Kilts, hammers, highland dancing and Celtic music will again make an appearance Oct. 5-6 at Riverside Park in Aztec.
Started by a group of locals with Irish and Scottish ancestry, the Aztec Highland Games & Celtic Festival has adapted to community needs and interests during its nine years. While many favorites will return, a few “tweaks” and new events will also be offered.
Despite Aztec being somewhat removed from Scottish and Irish culture, the festival was immediately successful in its first year. Not only did the games draw 30-40 athletes and a large crowd of vendors and visitors, it managed to turn a profit. Its success drew support from the community and the city of Aztec.
Committee Chairwoman Christa Chapman said that while the festival’s overall success has remained consistent over the years, individual aspects have grown, declined or changed.
In its first few years, highland dancing was limited to exhibitions. Interest grew in a traditional dance competition, but the cost of paying judges and the workload involved made that a challenge until Albuquerque dance teacher Emma Trentman volunteered to recruit judges and organize the competition in 2015, making it only the second annual competition in New Mexico
A new, non-local judge is chosen every year. This year, the competition will be judged by world championship highland dancer Lynne Erbrick. Dancers of all levels are invited to participate, including noncompetitive demonstrations and group choreography. Dance workshops teaching this year’s championship steps will be offered Sunday and will be taught by Erbrick.
Music has also adapted over the years. Originally, the committee sought big-name headliners for evening shows, but realized festival-goers were often too tired to stay late and crowds were biggest in the early afternoon. Less expensive, but still popular bands were moved to the early afternoon and evening shows ended.
This year’s musical lineup includes local bands and new bands from throughout the Four Corners. Stubby Shillelaghs, Big’ns, Patrick Crossing, Top o’ the Mornin’, Truckley Howe and Kirkin of the Tartan will perform on the Shadd Rohwer Memorial Stage.
Throwing cabers, rocks and hammers may sound chaotic, but the heavy athletic competitions are both organized and judged by certified local and regional judges.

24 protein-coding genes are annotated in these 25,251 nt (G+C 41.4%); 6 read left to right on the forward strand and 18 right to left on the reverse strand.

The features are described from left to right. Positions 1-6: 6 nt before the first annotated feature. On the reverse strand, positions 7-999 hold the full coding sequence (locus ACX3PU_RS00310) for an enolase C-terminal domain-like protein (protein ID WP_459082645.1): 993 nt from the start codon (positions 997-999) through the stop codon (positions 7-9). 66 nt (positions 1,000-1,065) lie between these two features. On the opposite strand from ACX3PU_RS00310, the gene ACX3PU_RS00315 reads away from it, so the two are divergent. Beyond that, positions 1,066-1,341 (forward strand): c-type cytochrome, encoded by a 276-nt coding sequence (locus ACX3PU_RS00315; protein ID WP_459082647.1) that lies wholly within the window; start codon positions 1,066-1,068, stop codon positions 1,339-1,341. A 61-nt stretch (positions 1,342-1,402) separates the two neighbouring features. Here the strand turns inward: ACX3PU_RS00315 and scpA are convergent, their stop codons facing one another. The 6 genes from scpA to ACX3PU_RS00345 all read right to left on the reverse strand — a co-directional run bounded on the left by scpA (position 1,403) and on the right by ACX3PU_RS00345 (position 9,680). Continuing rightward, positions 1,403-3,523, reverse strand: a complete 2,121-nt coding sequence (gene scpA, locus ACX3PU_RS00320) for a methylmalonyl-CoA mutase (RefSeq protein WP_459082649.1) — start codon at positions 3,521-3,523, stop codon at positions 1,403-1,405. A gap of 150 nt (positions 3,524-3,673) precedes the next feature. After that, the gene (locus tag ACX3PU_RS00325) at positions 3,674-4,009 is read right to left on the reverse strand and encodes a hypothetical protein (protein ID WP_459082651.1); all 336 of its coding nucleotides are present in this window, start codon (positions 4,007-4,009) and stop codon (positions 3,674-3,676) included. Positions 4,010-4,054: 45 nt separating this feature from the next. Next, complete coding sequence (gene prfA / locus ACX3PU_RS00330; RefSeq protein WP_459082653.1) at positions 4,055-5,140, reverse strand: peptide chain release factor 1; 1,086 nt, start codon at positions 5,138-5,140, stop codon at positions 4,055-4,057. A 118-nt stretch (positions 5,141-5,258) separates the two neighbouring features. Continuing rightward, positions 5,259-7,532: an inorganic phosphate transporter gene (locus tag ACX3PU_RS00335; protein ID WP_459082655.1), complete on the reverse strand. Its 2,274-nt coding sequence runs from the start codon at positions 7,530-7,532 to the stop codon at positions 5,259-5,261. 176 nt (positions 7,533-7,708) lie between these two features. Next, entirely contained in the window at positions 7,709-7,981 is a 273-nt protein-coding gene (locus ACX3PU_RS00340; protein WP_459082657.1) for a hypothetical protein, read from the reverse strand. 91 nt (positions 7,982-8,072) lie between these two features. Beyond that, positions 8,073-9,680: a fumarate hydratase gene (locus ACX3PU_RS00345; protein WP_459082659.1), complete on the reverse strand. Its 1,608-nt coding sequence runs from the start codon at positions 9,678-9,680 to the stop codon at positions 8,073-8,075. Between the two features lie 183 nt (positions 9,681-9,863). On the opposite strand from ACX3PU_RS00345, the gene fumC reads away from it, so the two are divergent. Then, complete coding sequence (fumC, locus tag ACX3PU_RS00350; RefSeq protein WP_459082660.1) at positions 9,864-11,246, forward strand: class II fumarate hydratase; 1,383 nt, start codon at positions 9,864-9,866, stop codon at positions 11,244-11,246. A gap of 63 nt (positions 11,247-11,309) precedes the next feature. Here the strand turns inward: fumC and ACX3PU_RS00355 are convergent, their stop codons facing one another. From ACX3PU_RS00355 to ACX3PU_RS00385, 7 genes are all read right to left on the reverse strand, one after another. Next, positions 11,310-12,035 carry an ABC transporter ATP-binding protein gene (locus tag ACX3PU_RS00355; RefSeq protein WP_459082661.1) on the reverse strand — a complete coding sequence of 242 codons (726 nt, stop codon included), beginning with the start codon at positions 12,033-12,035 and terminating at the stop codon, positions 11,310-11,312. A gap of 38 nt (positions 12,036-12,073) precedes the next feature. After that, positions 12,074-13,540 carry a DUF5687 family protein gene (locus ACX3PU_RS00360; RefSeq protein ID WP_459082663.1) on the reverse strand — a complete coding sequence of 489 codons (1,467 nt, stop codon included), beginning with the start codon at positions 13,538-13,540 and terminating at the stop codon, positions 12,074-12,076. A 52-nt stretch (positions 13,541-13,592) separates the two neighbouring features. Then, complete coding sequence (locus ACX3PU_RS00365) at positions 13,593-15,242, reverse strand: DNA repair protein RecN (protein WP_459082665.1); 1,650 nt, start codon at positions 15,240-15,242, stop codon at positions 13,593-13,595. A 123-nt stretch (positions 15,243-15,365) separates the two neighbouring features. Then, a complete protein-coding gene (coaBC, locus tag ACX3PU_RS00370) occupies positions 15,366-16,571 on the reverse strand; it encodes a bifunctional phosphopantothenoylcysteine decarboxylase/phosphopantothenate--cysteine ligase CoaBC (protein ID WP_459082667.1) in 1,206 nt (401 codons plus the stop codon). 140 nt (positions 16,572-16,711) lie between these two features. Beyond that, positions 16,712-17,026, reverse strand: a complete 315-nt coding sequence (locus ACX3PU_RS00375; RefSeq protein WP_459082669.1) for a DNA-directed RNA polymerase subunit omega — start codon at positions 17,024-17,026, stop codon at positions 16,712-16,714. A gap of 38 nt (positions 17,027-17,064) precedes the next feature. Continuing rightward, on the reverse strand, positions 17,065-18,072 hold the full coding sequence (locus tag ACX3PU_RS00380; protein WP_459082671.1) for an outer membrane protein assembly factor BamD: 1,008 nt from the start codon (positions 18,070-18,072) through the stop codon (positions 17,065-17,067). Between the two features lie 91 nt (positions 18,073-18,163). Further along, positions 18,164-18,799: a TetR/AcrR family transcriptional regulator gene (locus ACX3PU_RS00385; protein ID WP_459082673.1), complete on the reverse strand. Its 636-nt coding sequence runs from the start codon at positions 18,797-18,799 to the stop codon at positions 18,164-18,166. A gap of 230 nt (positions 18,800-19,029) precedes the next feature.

This year’s competition will feature six events: the caber toss, the sheaf toss, the braemar stone toss, the Scottish hammer throw, the distance weight throw and the height weight throw. All competitors are required to wear kilts.
Athletes are grouped by skill, weight, age and gender. Many local athletes come from the Four Corners Celtic Athletes who regularly practice in Aztec, but the majority of athletes come from out of town. Chapman estimated three-fourths of the competitors come from outside the Aztec/Farmington area.
Also coming from out of town is the majority of the equipment used in the games. Members of the Rio Grande Valley Celtic Festival Association help with recruiting judges and renting equipment for the Aztec games. Chapman stated that registration fees generally cover the rental fee each year.
Between competitions, attendees can visit a variety of vendors. This year about 40 vendors are expected. Most vendors will offer at least some Celtic/Scottish goods.
New this year are more kids’ activities and specialized crafts, such as making swords, shields or dragon sock puppets, and the Romance Novel Posing contest. The posing contest will replace the Bonnie Knees contest, which was discontinued after the organizer moved out of the area. Men will pose in their best PG-rated imitation of old-school romance novel covers and female volunteers will judge the contest.
Haggis samples will also be making a return this year, which Chapman insisted is better than most people think.
Whether attendees are brave enough to try the haggis or not, the festival promises fun for the whole family as they celebrate Celtic culture and traditions.
“The highland games athletic competitions are the biggest draw of the festival,” Chapman said, “but the other elements create a very immersive experience.”